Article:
The dos and don’ts of crisis communications

News travels fast, and thanks to social media – bad news travels even quicker. There’s been some classic examples over the years of well-known organisations making some basic communication errors that have resulted in a severe backlash. As a B2B PR agency, we wanted share with you some dos and don’ts that we’ve taken from some recent high profile examples:

 

Do

Show genuine remorse – As the founder of worldwide conglomerate Virgin, Richard Branson knows how to deal with a crisis. After the crash of a Virgin aircraft last year, he faced the media head-on and gave his condolences to the families of the victims. Virgin’s and Branson’s image was mitigated as a result.

Take responsibility – When several people were injured in a rollercoaster crash at Alton Towers, parent company Merlin Entertainments couldn’t deny that it was at fault. Its CEO Nick Varney had to address the media with care. Even when faced with one particularly stern journalist, Varney recognised the severity of the incident and admitted that the theme park was at fault.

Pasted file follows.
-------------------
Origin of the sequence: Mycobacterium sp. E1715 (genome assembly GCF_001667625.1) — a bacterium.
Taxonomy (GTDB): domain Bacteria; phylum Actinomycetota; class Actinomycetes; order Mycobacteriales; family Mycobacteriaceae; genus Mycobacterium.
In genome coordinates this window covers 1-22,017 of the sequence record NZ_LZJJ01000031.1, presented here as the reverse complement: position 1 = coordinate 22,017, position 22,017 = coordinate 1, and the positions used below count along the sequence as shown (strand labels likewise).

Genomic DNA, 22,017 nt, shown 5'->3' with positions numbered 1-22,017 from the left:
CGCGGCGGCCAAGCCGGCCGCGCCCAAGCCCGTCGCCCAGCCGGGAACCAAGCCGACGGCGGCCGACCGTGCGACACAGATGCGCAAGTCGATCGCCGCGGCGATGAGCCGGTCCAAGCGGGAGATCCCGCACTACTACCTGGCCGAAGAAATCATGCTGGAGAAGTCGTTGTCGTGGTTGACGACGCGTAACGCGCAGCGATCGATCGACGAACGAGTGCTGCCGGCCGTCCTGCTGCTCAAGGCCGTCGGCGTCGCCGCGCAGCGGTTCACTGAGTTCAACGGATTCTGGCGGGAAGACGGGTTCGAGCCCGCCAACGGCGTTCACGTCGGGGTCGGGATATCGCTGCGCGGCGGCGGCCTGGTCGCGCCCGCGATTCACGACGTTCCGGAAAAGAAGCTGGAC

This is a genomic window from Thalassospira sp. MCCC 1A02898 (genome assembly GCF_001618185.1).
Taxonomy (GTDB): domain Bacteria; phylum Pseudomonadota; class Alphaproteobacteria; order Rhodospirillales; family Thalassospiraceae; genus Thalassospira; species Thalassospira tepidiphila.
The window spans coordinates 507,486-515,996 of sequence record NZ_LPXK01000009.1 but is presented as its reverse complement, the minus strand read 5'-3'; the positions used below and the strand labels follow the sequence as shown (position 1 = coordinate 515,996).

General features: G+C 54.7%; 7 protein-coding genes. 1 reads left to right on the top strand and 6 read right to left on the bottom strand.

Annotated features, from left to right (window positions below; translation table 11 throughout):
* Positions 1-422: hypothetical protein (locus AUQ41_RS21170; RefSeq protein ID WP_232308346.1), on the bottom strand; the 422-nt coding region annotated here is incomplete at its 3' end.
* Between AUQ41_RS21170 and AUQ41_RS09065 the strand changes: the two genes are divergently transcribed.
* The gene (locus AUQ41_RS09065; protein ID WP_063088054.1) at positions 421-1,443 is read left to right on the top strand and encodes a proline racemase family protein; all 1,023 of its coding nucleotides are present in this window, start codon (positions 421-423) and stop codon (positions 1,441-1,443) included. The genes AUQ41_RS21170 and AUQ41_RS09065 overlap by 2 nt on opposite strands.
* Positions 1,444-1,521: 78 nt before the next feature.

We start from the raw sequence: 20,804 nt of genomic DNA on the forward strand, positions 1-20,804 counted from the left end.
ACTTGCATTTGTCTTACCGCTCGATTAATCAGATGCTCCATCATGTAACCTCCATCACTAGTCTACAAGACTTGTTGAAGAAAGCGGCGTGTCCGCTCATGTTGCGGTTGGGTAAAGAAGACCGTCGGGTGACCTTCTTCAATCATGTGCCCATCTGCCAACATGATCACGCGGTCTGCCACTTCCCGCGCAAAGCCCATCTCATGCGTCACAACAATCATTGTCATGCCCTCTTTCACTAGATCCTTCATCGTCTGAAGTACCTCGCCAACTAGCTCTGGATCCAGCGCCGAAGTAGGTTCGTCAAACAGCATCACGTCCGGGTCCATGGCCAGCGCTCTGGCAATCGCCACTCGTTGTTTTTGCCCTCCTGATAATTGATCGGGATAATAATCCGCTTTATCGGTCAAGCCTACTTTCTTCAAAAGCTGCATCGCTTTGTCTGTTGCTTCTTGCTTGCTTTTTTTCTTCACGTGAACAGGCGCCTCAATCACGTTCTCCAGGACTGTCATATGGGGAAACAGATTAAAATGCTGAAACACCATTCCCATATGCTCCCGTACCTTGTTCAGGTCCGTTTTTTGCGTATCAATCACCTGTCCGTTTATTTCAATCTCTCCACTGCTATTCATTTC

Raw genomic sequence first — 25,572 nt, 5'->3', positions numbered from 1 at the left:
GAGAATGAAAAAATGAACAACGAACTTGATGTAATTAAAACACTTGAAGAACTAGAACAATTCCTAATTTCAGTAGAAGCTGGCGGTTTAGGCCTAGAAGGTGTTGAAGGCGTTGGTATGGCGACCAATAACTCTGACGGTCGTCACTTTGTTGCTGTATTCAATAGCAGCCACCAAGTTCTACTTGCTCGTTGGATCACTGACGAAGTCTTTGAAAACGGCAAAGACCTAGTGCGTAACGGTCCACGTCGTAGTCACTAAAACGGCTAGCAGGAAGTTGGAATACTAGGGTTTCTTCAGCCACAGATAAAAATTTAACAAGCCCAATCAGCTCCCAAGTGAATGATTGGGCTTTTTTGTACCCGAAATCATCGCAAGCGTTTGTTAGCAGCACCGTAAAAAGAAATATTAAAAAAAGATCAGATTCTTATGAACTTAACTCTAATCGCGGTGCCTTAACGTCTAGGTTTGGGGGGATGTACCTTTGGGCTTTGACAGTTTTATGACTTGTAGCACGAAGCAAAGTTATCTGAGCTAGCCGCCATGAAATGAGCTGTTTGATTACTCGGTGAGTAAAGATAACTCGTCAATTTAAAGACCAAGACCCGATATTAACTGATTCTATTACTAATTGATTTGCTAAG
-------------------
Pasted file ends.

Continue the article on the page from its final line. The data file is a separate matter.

Plan in advance – When HSBC had a glitch in its payment processes, the bank communicated the problem over Twitter and briefed journalists almost in an instance, before giving regular updates to customers. How were they so quick? They had a crisis plan in place and knew exactly how to handle the situation.

 

Don’t

Try to bury bad news – When two British children died of carbon monoxide poisoning on a Thomas Cook holiday, the travel company failed to publicly apologise (and to this day still hasn’t), much to the criticism of the media and public. Thomas Cook may have tried to make us forget about it, but in the days of online news, there’s no longer such thing as tomorrow’s chip paper.

Have attitude – Ryanair isn’t known for wonderful PR, particularly one occasion when a celebrity criticised the airline for imposing an unfair surcharge on those who fail to produce a boarding card. Ryanair replied by referring to printing a boarding card as a ‘super-complex task’ (it’s fair to say that sarcasm was intended).

Make a half-hearted apology – Urban Outfitters was criticised for selling a sweatshirt that was reminiscent of an American mass-shooting. The retailer replied with an apology, before denying that the sweatshirt implied anything of the sort. The ‘sorry, not sorry’ apology is clearly not something to use in a crisis situation…

 

Alex Brown has just started his career at Skout PR and will be a regular contributor to the Skout blog.

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